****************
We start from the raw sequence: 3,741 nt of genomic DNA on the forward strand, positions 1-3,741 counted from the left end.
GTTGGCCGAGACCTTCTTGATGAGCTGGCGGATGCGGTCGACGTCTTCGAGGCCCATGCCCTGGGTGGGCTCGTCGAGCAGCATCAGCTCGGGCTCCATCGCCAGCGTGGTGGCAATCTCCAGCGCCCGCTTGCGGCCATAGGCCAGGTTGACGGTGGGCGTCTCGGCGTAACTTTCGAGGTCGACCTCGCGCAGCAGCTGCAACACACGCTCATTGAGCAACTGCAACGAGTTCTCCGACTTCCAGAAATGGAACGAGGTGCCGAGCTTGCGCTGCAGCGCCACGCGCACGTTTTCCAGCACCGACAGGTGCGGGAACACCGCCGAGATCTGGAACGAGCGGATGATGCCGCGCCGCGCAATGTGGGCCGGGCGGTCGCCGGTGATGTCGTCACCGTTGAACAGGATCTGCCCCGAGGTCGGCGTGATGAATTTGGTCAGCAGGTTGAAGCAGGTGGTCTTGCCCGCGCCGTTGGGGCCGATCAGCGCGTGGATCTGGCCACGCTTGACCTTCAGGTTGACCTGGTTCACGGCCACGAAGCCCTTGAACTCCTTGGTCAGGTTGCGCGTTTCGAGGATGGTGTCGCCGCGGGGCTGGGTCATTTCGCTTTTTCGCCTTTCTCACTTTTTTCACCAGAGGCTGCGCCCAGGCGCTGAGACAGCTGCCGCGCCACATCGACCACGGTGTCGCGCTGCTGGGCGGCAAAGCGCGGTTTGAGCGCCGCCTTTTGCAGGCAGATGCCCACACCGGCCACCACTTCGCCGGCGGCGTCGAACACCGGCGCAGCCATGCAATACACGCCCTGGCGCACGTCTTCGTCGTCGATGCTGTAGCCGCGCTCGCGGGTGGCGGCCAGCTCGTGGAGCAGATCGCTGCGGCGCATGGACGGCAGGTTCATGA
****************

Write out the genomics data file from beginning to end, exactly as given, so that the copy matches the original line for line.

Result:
We start from the raw sequence: 3,741 nt of genomic DNA on the forward strand, positions 1-3,741 counted from the left end.
GTTGGCCGAGACCTTCTTGATGAGCTGGCGGATGCGGTCGACGTCTTCGAGGCCCATGCCCTGGGTGGGCTCGTCGAGCAGCATCAGCTCGGGCTCCATCGCCAGCGTGGTGGCAATCTCCAGCGCCCGCTTGCGGCCATAGGCCAGGTTGACGGTGGGCGTCTCGGCGTAACTTTCGAGGTCGACCTCGCGCAGCAGCTGCAACACACGCTCATTGAGCAACTGCAACGAGTTCTCCGACTTCCAGAAATGGAACGAGGTGCCGAGCTTGCGCTGCAGCGCCACGCGCACGTTTTCCAGCACCGACAGGTGCGGGAACACCGCCGAGATCTGGAACGAGCGGATGATGCCGCGCCGCGCAATGTGGGCCGGGCGGTCGCCGGTGATGTCGTCACCGTTGAACAGGATCTGCCCCGAGGTCGGCGTGATGAATTTGGTCAGCAGGTTGAAGCAGGTGGTCTTGCCCGCGCCGTTGGGGCCGATCAGCGCGTGGATCTGGCCACGCTTGACCTTCAGGTTGACCTGGTTCACGGCCACGAAGCCCTTGAACTCCTTGGTCAGGTTGCGCGTTTCGAGGATGGTGTCGCCGCGGGGCTGGGTCATTTCGCTTTTTCGCCTTTCTCACTTTTTTCACCAGAGGCTGCGCCCAGGCGCTGAGACAGCTGCCGCGCCACATCGACCACGGTGTCGCGCTGCTGGGCGGCAAAGCGCGGTTTGAGCGCCGCCTTTTGCAGGCAGATGCCCACACCGGCCACCACTTCGCCGGCGGCGTCGAACACCGGCGCAGCCATGCAATACACGCCCTGGCGCACGTCTTCGTCGTCGATGCTGTAGCCGCGCTCGCGGGTGGCGGCCAGCTCGTGGAGCAGATCGCTGCGGCGCATGGACGGCAGGTTCATGA